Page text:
Cross-border commerce will be worth $156 trillion this year, and it’s growing at 5% year over year. That represents a major opportunity for online retailers and direct-to-consumer brands that want to grow their revenue, make their company more resilient in the face of local economic fluctuations, and expand their global footprint.
Even businesses that already accept orders from cross-border customers can benefit from following a set of best practices to understand the right markets to focus on, the unique elements of customer and fraudster behavior in those markets, and what customers expect from the online shopping experience.
Find the right markets for your cross-border efforts
Southeast Asian and Latin American countries represent the fastest growing ecommerce markets. Morgan Stanley forecasts that these regions’ ecommerce markets “could grow 17% and 20%, respectively, over the next five years and compound annually.” However, the best cross-border expansion strategy for a given business doesn’t solely depend on the size or growth rate of the market.
Most retailers will have the best success expanding gradually, starting with markets that are similar in terms of customer profile, purchasing categories, or language, then ramping up expansion as their experience and expertise grow. Before entering any market, companies should extensively research customer demographics and the state of in-market CX to understand how online shoppers act, what they want, and what they expect in terms of everything from site navigation to shipping policies to payment options.
In many cases, it’s wise to partner with in-country third-party services for payment processing, shipping management, data privacy compliance, and marketing in order to reach customers, earn their trust, and keep it.
Optimize CX for cross-border customers
To better understand how customer behavior varies by market, ClearSale surveyed more than a thousand online shoppers in each of five countries — the U.S., Canada, Mexico, Australia, and the U.K. — in March 2021. More than half of them said they’d shopped at overseas websites, either exclusively or in addition to local sites during the past 12 months. 48% shopped from both local and cross-border sites, while 4% bought only from abroad. The trend was strongest among Mexican and U.S. shoppers, with U.K. shoppers least likely to buy from both domestic and overseas sites.
The key to creating a good experience for customers in each market is understanding what they expect, what they’re comfortable with, and how they behave as they shop. Localizing the site language is the first step, but often the customer experience may require more adjustments. For example, while digital wallets and credit cards are the most popular payment options among shoppers in most countries, another popular option in some markets, including Mexico, is to order items online and then pay in cash at a local convenience store before the item is shipped.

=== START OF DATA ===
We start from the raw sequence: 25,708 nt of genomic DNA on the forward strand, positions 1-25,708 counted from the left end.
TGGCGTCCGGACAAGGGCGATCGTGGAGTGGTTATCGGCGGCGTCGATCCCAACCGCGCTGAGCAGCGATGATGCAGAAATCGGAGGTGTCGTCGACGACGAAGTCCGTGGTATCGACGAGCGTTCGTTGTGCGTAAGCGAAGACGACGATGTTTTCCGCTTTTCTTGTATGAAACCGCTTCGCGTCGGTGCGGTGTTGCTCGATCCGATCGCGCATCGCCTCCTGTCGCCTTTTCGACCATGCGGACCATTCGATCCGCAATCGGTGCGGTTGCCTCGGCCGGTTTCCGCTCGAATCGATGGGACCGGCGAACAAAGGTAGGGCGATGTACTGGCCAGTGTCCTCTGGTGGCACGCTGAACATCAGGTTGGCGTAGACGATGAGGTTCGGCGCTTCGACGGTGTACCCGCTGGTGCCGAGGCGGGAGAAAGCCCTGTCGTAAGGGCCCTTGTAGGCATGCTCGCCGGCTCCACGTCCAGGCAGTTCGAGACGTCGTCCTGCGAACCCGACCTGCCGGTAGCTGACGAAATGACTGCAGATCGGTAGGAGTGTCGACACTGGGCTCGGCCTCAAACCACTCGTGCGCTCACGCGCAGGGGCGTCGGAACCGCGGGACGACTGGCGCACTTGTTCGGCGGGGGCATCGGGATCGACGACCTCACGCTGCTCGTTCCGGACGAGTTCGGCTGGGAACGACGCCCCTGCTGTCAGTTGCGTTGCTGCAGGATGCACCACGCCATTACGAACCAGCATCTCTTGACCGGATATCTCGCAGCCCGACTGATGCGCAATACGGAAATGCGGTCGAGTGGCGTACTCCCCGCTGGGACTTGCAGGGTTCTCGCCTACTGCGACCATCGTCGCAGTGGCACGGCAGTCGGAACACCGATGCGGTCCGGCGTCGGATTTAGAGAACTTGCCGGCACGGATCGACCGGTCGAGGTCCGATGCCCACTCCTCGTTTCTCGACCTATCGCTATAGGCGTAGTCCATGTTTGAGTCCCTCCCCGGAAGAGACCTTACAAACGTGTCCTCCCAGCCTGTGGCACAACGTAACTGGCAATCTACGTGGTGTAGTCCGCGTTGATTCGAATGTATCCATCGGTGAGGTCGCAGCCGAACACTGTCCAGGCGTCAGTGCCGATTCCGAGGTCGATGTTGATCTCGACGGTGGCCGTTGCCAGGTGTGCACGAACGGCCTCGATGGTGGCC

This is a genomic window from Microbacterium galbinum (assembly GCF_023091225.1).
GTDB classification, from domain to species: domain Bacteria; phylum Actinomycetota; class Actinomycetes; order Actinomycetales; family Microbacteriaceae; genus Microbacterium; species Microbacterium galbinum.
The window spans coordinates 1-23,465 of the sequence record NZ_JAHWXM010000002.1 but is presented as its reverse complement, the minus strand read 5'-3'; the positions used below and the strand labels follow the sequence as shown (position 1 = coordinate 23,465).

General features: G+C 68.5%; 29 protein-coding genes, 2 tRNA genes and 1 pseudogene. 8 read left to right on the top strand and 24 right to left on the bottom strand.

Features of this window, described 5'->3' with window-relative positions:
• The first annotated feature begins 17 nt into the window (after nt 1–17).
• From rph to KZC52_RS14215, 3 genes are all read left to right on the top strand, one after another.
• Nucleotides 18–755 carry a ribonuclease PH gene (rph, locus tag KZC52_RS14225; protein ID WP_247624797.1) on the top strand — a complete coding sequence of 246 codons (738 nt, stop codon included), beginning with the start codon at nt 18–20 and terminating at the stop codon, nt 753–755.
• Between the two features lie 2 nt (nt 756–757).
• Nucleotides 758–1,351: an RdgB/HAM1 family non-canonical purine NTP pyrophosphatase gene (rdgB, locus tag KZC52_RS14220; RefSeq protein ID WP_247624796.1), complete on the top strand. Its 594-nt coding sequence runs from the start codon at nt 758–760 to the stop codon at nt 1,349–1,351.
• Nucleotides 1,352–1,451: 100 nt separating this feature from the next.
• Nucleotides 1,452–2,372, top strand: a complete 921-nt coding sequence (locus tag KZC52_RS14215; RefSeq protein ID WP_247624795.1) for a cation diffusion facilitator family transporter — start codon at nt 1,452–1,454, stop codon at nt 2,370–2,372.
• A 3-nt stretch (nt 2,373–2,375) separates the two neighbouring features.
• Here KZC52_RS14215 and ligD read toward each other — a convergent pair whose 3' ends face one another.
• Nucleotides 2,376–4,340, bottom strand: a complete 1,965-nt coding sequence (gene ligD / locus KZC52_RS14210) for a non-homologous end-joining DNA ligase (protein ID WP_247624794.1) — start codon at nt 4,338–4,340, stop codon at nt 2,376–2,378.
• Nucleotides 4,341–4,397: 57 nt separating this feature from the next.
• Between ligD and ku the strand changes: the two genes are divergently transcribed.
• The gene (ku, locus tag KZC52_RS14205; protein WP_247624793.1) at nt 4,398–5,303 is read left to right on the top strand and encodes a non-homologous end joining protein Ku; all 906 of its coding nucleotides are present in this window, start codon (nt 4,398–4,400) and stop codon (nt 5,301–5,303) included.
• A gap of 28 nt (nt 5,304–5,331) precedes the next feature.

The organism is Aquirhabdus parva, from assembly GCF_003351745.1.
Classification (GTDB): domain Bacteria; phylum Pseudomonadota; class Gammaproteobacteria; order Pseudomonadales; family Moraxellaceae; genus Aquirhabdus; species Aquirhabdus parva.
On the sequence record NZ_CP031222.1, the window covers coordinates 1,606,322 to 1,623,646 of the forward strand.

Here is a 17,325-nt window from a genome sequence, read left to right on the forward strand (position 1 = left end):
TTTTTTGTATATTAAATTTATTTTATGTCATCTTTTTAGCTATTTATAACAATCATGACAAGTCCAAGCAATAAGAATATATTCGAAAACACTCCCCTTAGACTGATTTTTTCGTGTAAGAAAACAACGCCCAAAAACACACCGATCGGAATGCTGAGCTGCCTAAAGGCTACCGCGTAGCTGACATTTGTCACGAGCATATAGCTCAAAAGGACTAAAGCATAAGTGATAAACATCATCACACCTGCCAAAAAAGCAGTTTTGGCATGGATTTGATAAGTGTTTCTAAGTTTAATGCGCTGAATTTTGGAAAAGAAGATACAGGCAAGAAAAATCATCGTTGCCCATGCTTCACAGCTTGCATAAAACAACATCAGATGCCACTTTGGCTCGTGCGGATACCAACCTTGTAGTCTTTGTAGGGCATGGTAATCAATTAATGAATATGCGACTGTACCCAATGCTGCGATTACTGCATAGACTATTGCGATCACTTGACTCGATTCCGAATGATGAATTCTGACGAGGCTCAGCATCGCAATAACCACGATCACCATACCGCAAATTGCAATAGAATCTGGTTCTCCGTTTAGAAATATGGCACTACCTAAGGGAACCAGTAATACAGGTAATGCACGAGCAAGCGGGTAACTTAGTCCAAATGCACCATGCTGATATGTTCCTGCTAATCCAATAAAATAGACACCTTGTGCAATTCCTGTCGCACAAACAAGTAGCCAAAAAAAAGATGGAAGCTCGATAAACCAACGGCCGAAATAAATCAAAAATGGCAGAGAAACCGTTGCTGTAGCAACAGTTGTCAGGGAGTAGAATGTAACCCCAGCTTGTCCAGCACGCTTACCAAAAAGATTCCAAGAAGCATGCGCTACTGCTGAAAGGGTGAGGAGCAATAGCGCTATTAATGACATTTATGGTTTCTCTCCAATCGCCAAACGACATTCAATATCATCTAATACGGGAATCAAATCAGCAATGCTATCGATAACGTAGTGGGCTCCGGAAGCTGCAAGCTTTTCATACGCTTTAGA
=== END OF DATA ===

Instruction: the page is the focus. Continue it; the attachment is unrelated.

Another example is how behavior relates to fraud screening. In mature ecommerce markets like the U.S., a new customer with a brand-new email address who orders an item for rush delivery will raise fraud flags. However, in a developing ecommerce market, this set of behaviors can also be typical of people who are shopping online for the first time, had to set up an email address to do so, didn’t realize how long standard shipping can take, and want to get their order faster.
If their order is rejected, they will likely give up and may not come back. 40% of the surveyed consumers said they’d boycott a retailer after a decline. To ensure a good experience and earn their repeat business, it’s important to reduce the risk of false declines by manually reviewing orders with high risk scores.
Address cross-border fraud concerns
There are two sets of fraud concerns retailers need to keep in mind. The first is their own: 56% of businesses worry about cross-border fraud, and the perception of higher risk used to lead many ecommerce sites to block orders from outside their own country. Fraud risks can be managed by understanding the market, customizing fraud scoring criteria and cutoff points for each market, manually reviewing suspicious orders, and feeding all order decisioning results back into the fraud machine learning algorithm to improve customization and accuracy.
The other fraud concerns belong to customers. Keep in mind that what reassures customers in one market may unnerve customers in another. For example, a checkout process that asks for lots of information to verify identity and bank details will likely lead a U.S. or U.K. shopper to abandon their cart. They expect websites to handle security behind the scenes in a way that minimizes friction. However, a shopper in a developing ecommerce market might find a one-click checkout process alarming because it lacks the verification steps they expect from trusted retailers in their country. Providing what customers expect is the key to making them feel comfortable placing orders.
Selling across borders can be as simple as fulfilling international orders rather than rejecting them but building a truly cross-border business requires attention to the nuances, best practices, and regulations in each of your target markets. By studying local consumer behavior and fraud trends, you can build a global presence that earns customers’ loyalty, protects their data, and drives revenue growth.